Republicans pushed back Monday on a report from the Congressional Budget Office that predicted that 14 million Americans would lose their health insurance under the GOP’s American Health Care Act. HHS Secretary Tom Price said the CBO failed to consider several portions of the Republican replacement, and House Speaker Paul Ryan said that there were positive aspects of the scorecard that the media was ignoring.

In an interview with Fox News, Ryan said that CBO report confirmed what Republicans had been saying about the AHCA – namely, that it would “stabilize the market and lower premiums” for patients. Ryan said that the CBO’s estimate regarding the uninsured was something of a red herring, seeing as how many of those customers never wanted to buy health insurance in the first place.

He said it was ridiculous to expect the GOP plan to compete with Obamacare, where Americans are forced to buy insurance or pay a tax penalty.

“Our plan is not about forcing people to buy expensive, one-size-fits-all coverage,” Ryan said in a statement. “It is about giving people more choices and better access to a plan they want and can afford.”

Ryan also highlighted the CBO’s estimate that the Republican healthcare legislation would shave more than $300 billion off the annual budget deficit.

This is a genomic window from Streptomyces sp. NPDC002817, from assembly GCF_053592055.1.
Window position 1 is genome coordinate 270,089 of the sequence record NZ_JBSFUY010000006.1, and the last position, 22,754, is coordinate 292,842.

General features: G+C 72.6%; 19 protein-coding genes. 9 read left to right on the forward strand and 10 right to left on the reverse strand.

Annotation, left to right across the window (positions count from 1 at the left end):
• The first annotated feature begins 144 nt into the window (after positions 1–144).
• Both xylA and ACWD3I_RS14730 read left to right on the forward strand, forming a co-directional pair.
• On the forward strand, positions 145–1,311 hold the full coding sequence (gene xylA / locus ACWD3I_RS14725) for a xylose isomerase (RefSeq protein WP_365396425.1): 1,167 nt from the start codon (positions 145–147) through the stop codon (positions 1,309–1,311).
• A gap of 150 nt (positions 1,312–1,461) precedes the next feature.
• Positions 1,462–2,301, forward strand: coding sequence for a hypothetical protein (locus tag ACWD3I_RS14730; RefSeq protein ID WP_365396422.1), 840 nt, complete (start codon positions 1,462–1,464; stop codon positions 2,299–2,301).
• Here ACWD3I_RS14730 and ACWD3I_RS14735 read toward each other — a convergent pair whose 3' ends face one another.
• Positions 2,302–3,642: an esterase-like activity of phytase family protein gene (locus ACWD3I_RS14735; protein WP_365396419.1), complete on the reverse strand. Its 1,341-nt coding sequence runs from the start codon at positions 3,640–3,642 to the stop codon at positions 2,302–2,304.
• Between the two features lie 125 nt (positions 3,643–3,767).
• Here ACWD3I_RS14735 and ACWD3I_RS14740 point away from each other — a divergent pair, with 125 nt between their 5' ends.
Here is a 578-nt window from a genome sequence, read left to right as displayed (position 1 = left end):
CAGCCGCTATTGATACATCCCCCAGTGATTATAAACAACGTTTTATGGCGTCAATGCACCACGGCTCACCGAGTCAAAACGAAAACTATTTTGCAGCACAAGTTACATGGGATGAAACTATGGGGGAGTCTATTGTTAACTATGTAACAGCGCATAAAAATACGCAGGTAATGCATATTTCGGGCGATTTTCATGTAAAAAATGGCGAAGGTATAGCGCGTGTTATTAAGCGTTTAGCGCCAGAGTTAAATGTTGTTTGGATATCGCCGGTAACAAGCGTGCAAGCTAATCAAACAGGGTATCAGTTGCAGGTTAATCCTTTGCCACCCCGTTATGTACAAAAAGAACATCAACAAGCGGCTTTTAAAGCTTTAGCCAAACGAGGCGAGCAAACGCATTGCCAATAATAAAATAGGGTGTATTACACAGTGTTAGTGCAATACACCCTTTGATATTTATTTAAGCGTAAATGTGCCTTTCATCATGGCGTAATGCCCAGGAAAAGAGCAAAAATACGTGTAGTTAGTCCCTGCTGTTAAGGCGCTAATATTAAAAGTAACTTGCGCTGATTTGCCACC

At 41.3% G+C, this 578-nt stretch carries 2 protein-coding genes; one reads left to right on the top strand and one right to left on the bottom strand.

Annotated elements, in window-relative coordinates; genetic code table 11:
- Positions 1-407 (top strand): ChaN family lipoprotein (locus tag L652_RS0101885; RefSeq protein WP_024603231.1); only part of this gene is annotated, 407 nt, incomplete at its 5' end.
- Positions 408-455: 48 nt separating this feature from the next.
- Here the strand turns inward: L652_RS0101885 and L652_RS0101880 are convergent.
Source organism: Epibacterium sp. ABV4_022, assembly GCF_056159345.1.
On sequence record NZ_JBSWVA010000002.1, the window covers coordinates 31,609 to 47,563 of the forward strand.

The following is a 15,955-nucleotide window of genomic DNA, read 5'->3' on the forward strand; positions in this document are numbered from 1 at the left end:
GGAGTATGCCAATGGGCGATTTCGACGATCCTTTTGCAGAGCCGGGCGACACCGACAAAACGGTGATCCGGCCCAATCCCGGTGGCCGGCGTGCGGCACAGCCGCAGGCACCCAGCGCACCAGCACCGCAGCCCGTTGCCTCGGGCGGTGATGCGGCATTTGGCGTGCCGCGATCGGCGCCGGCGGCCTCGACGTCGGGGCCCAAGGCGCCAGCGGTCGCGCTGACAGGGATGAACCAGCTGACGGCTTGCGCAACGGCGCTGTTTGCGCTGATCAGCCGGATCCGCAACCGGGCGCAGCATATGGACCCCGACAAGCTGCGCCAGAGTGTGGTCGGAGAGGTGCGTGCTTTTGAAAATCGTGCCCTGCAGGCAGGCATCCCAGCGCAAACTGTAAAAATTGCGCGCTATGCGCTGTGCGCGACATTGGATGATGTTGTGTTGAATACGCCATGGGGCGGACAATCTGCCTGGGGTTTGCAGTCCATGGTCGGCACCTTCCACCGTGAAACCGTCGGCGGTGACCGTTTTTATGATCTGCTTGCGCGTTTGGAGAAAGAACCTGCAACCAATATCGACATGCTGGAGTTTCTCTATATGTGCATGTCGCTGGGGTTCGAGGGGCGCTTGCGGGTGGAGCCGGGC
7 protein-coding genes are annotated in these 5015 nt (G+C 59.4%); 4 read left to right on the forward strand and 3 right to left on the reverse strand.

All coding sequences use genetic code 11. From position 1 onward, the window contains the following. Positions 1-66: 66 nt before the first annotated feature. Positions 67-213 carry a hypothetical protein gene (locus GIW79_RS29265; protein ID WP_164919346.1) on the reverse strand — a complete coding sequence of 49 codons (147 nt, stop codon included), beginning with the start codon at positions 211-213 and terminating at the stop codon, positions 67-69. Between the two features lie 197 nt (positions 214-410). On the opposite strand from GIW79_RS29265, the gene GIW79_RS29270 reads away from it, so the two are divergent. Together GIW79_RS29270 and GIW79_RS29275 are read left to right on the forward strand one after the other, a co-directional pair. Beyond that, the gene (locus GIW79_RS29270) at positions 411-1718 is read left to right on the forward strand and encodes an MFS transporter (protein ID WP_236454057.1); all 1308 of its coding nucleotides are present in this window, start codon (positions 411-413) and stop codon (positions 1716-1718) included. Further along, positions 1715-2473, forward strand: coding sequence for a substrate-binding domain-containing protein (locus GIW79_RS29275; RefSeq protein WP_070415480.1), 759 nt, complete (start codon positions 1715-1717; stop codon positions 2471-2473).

On the administration side, HHS Secretary Price said Monday that the CBO had completely missed the second and third prongs of the Obamacare replacement plan when concocting their report.

“The CBO looked at a portion of our plan but not the entire plan,” Price said. “We disagree strenuously with the report that was put out. We believe that our plan will cover more individuals at a lower cost and give them the choices that they want, the coverage that they want for themselves and their families.”

Price also took issue with the CBO’s uninsured estimate, saying they were counting people as currently insured even if they weren’t signed on to Obamacare.

“I’m not sure how they’re going to get to 14 million people uninsured, if that’s what they say, with only 8 million people on the exchange,” he said.

The Republican healthcare plan is not beyond criticism by any means, but Ryan is right about one thing: It makes no sense to make a direct comparison to Obamacare by counting the number of uninsured Americans. If anything, the CBO’s estimate proves that there are millions of people currently buying health insurance plans they don’t particularly want.

Still, if the GOP lets Democrats control the narrative on this bill, perception will become reality. And the perception of this legislation, as it stands right now, is extremely bad.